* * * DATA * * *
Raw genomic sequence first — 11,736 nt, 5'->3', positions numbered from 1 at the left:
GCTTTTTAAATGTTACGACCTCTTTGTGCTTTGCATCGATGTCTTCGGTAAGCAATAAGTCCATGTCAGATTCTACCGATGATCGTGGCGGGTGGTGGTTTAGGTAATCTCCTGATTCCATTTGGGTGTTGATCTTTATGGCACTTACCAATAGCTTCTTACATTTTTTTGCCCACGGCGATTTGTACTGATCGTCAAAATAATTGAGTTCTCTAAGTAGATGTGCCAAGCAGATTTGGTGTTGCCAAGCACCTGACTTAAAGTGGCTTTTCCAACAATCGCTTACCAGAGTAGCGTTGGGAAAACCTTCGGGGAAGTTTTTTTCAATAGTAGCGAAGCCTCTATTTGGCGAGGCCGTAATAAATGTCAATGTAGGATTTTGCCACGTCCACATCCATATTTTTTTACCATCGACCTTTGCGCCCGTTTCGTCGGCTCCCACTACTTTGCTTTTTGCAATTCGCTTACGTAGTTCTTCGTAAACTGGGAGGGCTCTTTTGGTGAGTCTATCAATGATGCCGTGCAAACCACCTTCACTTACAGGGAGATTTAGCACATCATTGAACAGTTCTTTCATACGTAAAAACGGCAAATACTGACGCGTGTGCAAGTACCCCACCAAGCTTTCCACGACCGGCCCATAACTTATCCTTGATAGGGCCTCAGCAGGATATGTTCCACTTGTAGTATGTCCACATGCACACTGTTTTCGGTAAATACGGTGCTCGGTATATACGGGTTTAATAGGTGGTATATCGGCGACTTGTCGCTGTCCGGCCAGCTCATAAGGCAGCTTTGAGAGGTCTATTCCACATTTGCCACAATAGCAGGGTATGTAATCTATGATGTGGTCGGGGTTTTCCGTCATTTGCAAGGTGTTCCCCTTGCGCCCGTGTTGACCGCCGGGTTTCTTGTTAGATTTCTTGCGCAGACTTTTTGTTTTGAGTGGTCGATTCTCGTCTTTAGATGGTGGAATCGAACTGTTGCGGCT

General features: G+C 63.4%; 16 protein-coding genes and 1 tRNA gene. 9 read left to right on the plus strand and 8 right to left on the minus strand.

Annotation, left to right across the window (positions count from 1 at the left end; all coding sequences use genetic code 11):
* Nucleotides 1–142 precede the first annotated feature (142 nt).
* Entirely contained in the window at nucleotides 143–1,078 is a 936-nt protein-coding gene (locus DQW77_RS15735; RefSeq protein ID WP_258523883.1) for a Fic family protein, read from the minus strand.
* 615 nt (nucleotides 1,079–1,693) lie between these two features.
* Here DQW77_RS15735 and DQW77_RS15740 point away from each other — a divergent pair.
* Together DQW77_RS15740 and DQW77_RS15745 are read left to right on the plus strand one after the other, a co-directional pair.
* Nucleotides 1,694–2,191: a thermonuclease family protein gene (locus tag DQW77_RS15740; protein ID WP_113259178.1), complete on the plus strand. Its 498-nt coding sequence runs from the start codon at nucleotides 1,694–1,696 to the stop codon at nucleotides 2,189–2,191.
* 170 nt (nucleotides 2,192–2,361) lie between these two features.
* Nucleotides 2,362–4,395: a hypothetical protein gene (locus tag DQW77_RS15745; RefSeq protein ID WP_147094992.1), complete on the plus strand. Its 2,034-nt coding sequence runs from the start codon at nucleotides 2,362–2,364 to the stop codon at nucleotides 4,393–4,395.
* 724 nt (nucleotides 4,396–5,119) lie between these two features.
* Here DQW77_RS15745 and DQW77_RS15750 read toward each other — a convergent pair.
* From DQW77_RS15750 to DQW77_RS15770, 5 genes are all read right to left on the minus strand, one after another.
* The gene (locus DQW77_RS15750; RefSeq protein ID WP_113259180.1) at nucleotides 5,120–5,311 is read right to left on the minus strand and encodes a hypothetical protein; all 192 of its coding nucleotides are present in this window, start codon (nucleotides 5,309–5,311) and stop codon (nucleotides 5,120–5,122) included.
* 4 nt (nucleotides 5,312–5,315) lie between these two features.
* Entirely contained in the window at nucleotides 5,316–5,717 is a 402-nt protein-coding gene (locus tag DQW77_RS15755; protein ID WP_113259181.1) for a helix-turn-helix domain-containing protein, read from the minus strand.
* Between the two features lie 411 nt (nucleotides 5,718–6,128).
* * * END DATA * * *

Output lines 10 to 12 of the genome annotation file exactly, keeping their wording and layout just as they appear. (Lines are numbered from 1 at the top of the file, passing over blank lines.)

* Nucleotides 1,694–2,191: a thermonuclease family protein gene (locus tag DQW77_RS15740; protein ID WP_113259178.1), complete on the plus strand. Its 498-nt coding sequence runs from the start codon at nucleotides 1,694–1,696 to the stop codon at nucleotides 2,189–2,191.
* 170 nt (nucleotides 2,192–2,361) lie between these two features.
* Nucleotides 2,362–4,395: a hypothetical protein gene (locus tag DQW77_RS15745; RefSeq protein ID WP_147094992.1), complete on the plus strand. Its 2,034-nt coding sequence runs from the start codon at nucleotides 2,362–2,364 to the stop codon at nucleotides 4,393–4,395.